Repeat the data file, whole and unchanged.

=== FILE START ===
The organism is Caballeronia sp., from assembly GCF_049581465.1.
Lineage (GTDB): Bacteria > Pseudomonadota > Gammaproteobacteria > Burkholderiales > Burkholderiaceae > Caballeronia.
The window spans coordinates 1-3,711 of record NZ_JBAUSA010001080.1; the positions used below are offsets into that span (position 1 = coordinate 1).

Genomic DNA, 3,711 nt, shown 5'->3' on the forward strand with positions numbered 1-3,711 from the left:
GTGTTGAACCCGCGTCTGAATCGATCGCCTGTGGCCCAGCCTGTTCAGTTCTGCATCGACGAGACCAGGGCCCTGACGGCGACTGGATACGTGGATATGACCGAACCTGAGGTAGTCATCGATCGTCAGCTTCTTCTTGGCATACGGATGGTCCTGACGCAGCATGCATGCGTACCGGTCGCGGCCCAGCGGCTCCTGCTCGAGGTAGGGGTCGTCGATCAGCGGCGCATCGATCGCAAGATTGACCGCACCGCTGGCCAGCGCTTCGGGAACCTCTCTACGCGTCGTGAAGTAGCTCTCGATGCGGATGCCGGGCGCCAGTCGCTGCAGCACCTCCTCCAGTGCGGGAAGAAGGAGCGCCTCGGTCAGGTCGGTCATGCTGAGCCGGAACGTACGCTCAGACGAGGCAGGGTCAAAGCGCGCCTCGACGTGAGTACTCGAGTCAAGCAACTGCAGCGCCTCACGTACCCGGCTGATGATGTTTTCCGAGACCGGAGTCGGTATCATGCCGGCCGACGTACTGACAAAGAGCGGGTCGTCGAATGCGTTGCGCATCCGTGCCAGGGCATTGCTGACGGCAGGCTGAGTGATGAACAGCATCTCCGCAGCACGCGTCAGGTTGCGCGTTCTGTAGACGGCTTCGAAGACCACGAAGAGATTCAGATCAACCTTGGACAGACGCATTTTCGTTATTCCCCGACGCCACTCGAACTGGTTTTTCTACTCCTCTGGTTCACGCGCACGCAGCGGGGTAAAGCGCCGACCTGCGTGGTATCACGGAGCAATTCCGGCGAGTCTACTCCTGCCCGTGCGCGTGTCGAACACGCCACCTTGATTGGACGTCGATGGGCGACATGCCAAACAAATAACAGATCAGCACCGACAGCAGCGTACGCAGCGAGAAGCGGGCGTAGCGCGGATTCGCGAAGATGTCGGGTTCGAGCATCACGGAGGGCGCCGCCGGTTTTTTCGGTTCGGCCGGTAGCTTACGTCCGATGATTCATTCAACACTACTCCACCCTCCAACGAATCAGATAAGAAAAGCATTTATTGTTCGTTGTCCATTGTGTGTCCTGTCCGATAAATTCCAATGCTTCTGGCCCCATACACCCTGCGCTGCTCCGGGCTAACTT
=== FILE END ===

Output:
The organism is Caballeronia sp., from assembly GCF_049581465.1.
Lineage (GTDB): Bacteria > Pseudomonadota > Gammaproteobacteria > Burkholderiales > Burkholderiaceae > Caballeronia.
The window spans coordinates 1-3,711 of record NZ_JBAUSA010001080.1; the positions used below are offsets into that span (position 1 = coordinate 1).

Genomic DNA, 3,711 nt, shown 5'->3' on the forward strand with positions numbered 1-3,711 from the left:
GTGTTGAACCCGCGTCTGAATCGATCGCCTGTGGCCCAGCCTGTTCAGTTCTGCATCGACGAGACCAGGGCCCTGACGGCGACTGGATACGTGGATATGACCGAACCTGAGGTAGTCATCGATCGTCAGCTTCTTCTTGGCATACGGATGGTCCTGACGCAGCATGCATGCGTACCGGTCGCGGCCCAGCGGCTCCTGCTCGAGGTAGGGGTCGTCGATCAGCGGCGCATCGATCGCAAGATTGACCGCACCGCTGGCCAGCGCTTCGGGAACCTCTCTACGCGTCGTGAAGTAGCTCTCGATGCGGATGCCGGGCGCCAGTCGCTGCAGCACCTCCTCCAGTGCGGGAAGAAGGAGCGCCTCGGTCAGGTCGGTCATGCTGAGCCGGAACGTACGCTCAGACGAGGCAGGGTCAAAGCGCGCCTCGACGTGAGTACTCGAGTCAAGCAACTGCAGCGCCTCACGTACCCGGCTGATGATGTTTTCCGAGACCGGAGTCGGTATCATGCCGGCCGACGTACTGACAAAGAGCGGGTCGTCGAATGCGTTGCGCATCCGTGCCAGGGCATTGCTGACGGCAGGCTGAGTGATGAACAGCATCTCCGCAGCACGCGTCAGGTTGCGCGTTCTGTAGACGGCTTCGAAGACCACGAAGAGATTCAGATCAACCTTGGACAGACGCATTTTCGTTATTCCCCGACGCCACTCGAACTGGTTTTTCTACTCCTCTGGTTCACGCGCACGCAGCGGGGTAAAGCGCCGACCTGCGTGGTATCACGGAGCAATTCCGGCGAGTCTACTCCTGCCCGTGCGCGTGTCGAACACGCCACCTTGATTGGACGTCGATGGGCGACATGCCAAACAAATAACAGATCAGCACCGACAGCAGCGTACGCAGCGAGAAGCGGGCGTAGCGCGGATTCGCGAAGATGTCGGGTTCGAGCATCACGGAGGGCGCCGCCGGTTTTTTCGGTTCGGCCGGTAGCTTACGTCCGATGATTCATTCAACACTACTCCACCCTCCAACGAATCAGATAAGAAAAGCATTTATTGTTCGTTGTCCATTGTGTGTCCTGTCCGATAAATTCCAATGCTTCTGGCCCCATACACCCTGCGCTGCTCCGGGCTAACTT